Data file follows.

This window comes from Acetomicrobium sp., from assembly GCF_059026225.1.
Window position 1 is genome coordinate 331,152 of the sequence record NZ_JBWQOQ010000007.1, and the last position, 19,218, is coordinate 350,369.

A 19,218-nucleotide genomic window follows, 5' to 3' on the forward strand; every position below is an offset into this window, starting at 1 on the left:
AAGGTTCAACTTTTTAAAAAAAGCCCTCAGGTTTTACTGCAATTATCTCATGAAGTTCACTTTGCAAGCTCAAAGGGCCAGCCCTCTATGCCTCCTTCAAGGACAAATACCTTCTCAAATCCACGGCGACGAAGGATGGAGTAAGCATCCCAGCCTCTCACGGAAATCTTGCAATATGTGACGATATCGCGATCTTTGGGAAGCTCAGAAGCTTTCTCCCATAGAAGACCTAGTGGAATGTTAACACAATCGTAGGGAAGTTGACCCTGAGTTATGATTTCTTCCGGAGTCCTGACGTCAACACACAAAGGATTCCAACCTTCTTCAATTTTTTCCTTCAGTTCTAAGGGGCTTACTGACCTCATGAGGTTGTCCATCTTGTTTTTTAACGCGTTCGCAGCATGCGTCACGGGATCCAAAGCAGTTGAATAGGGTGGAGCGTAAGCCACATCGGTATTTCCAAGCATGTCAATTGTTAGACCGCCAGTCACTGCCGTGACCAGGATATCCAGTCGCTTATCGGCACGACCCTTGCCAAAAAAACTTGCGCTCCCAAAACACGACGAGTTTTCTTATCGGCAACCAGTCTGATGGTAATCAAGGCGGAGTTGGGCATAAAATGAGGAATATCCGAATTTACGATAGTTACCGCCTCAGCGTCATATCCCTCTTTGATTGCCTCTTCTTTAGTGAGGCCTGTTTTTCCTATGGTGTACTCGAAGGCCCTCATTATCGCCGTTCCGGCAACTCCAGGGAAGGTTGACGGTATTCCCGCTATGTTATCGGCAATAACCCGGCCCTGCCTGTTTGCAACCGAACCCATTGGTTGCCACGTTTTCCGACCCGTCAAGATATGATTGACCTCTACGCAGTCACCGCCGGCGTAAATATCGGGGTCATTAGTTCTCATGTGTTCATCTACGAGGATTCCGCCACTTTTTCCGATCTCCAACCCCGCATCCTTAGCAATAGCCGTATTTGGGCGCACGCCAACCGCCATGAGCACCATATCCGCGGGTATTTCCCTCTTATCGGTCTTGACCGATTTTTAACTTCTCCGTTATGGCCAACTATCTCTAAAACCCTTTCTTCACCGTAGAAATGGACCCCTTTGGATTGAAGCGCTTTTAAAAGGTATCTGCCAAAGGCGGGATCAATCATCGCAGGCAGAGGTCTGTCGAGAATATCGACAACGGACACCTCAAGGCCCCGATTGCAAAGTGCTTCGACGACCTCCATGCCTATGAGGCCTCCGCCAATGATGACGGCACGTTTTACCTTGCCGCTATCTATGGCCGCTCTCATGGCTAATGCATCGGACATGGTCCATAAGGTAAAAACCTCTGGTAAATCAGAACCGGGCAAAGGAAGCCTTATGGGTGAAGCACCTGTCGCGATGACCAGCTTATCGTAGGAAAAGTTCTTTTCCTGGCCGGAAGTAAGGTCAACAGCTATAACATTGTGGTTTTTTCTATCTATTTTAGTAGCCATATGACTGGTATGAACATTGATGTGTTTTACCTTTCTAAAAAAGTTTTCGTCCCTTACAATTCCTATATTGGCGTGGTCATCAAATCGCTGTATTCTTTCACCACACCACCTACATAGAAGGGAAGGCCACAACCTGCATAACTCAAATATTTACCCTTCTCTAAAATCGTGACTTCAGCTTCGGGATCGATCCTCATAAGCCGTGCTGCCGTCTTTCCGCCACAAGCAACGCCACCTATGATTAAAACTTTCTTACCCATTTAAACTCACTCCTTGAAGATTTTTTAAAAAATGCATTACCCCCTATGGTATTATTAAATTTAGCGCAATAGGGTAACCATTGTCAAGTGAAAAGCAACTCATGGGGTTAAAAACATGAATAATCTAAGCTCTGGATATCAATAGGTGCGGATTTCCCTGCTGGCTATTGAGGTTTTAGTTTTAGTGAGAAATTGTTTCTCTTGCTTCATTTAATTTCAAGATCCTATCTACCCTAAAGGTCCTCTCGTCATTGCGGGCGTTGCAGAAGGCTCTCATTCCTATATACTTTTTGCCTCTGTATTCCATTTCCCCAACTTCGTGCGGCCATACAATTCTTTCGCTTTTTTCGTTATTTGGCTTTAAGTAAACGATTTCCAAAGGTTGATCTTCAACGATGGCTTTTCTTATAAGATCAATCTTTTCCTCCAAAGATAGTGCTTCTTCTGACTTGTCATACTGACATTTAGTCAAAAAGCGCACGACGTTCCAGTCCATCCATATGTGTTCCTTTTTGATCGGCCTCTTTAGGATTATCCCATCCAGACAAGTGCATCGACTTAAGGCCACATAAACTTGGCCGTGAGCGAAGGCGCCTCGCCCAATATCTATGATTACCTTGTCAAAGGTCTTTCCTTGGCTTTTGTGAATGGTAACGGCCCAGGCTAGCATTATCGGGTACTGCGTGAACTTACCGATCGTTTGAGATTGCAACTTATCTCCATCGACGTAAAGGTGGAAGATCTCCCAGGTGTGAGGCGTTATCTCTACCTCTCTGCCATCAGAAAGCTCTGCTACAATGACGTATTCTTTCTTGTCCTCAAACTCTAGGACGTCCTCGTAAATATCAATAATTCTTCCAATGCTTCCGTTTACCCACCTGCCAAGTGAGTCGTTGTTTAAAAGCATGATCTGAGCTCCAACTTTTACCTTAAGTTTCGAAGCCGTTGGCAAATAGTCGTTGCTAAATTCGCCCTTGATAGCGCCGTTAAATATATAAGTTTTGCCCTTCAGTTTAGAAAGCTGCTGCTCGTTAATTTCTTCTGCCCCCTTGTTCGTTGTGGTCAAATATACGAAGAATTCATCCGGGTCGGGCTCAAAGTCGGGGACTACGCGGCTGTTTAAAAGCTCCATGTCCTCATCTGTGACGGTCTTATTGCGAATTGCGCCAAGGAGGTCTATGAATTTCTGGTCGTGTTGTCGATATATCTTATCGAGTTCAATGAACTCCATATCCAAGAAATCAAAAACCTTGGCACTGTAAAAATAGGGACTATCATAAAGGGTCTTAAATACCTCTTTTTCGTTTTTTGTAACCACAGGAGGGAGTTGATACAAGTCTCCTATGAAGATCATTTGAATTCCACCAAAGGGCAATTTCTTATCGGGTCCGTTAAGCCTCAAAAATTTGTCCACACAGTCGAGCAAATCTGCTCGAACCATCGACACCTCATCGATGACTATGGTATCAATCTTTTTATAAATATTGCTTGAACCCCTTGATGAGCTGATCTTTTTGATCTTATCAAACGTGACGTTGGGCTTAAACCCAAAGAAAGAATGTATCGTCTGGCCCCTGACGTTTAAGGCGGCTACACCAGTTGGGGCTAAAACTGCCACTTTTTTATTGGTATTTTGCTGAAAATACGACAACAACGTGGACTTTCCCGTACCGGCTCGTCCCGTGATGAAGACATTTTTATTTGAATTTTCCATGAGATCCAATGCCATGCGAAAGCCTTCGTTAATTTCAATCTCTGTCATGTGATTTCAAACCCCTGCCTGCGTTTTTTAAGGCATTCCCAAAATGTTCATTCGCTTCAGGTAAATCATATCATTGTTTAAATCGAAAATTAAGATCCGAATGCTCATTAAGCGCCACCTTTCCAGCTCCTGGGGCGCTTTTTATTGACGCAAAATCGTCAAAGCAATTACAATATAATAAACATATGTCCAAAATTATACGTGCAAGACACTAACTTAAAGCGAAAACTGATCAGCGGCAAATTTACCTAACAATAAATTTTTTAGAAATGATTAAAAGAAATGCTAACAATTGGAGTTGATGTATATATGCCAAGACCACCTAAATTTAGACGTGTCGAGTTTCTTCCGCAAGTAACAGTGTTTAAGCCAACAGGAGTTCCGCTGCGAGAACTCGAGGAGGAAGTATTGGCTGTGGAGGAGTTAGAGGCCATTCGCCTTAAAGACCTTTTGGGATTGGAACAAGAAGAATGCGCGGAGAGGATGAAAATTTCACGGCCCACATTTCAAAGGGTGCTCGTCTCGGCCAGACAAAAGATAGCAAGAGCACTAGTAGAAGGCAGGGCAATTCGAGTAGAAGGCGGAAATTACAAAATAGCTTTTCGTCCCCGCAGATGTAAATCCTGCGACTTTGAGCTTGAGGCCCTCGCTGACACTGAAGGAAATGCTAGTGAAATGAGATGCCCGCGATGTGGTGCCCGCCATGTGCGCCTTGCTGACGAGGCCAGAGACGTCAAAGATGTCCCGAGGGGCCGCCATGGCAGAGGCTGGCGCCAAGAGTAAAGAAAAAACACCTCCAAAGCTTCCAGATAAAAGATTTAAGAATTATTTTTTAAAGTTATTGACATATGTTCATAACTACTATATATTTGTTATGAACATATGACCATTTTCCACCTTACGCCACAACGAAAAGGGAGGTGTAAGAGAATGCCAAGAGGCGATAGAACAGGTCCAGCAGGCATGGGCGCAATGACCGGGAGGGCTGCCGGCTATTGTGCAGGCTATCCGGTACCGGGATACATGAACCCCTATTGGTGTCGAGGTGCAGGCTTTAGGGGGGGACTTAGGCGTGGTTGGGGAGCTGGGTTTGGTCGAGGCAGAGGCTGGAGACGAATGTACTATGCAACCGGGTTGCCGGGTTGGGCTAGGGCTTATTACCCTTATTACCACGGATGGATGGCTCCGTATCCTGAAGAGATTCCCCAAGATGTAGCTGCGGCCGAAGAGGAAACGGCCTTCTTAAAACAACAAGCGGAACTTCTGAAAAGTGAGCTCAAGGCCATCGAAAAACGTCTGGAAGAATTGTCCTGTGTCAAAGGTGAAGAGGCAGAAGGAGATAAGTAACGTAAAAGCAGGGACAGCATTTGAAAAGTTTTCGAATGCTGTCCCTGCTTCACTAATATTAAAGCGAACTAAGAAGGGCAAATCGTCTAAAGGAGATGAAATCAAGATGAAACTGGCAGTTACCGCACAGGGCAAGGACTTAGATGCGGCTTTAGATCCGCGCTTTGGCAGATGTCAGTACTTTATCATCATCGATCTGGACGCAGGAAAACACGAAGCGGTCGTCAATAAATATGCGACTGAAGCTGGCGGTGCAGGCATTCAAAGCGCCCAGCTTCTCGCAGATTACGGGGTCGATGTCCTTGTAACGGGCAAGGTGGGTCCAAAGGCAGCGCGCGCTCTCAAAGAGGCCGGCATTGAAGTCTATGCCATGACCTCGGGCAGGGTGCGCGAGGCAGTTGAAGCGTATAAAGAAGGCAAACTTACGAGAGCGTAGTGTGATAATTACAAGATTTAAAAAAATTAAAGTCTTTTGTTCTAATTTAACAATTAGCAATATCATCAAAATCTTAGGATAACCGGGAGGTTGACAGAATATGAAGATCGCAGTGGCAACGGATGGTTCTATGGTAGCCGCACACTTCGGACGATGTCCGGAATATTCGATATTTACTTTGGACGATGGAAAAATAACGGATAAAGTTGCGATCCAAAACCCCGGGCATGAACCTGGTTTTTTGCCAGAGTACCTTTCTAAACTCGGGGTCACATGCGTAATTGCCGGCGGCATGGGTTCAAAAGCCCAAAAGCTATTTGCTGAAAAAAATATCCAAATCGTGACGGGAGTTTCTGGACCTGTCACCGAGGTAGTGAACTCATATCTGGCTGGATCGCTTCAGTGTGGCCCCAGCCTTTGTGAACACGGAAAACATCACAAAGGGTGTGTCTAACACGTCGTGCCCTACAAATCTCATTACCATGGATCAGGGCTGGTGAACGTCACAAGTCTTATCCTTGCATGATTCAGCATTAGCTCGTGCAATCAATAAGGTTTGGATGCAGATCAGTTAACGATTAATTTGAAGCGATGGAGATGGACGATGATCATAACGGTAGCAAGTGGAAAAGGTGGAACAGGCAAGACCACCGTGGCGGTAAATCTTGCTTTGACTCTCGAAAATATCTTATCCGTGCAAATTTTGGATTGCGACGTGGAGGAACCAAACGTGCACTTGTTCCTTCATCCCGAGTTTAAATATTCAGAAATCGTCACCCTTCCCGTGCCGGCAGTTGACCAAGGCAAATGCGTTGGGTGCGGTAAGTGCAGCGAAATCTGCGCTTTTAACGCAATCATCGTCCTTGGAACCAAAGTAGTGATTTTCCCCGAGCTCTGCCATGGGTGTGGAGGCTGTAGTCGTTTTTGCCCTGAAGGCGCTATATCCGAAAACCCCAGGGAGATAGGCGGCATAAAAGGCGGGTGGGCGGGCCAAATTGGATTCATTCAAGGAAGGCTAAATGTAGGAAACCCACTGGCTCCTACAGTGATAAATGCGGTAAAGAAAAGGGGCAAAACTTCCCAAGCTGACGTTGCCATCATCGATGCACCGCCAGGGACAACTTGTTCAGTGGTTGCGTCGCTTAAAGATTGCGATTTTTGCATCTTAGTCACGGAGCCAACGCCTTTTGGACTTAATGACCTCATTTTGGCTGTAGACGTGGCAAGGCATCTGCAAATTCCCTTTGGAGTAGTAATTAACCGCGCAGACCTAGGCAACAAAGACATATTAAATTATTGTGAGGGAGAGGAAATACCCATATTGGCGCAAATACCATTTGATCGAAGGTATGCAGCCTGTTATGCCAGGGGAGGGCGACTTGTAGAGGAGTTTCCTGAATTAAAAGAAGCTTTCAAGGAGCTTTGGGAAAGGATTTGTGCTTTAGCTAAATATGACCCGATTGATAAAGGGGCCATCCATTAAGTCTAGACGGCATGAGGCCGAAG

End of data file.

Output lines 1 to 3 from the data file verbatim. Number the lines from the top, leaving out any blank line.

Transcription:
This window comes from Acetomicrobium sp., from assembly GCF_059026225.1.
Window position 1 is genome coordinate 331,152 of the sequence record NZ_JBWQOQ010000007.1, and the last position, 19,218, is coordinate 350,369.

A 19,218-nucleotide genomic window follows, 5' to 3' on the forward strand; every position below is an offset into this window, starting at 1 on the left: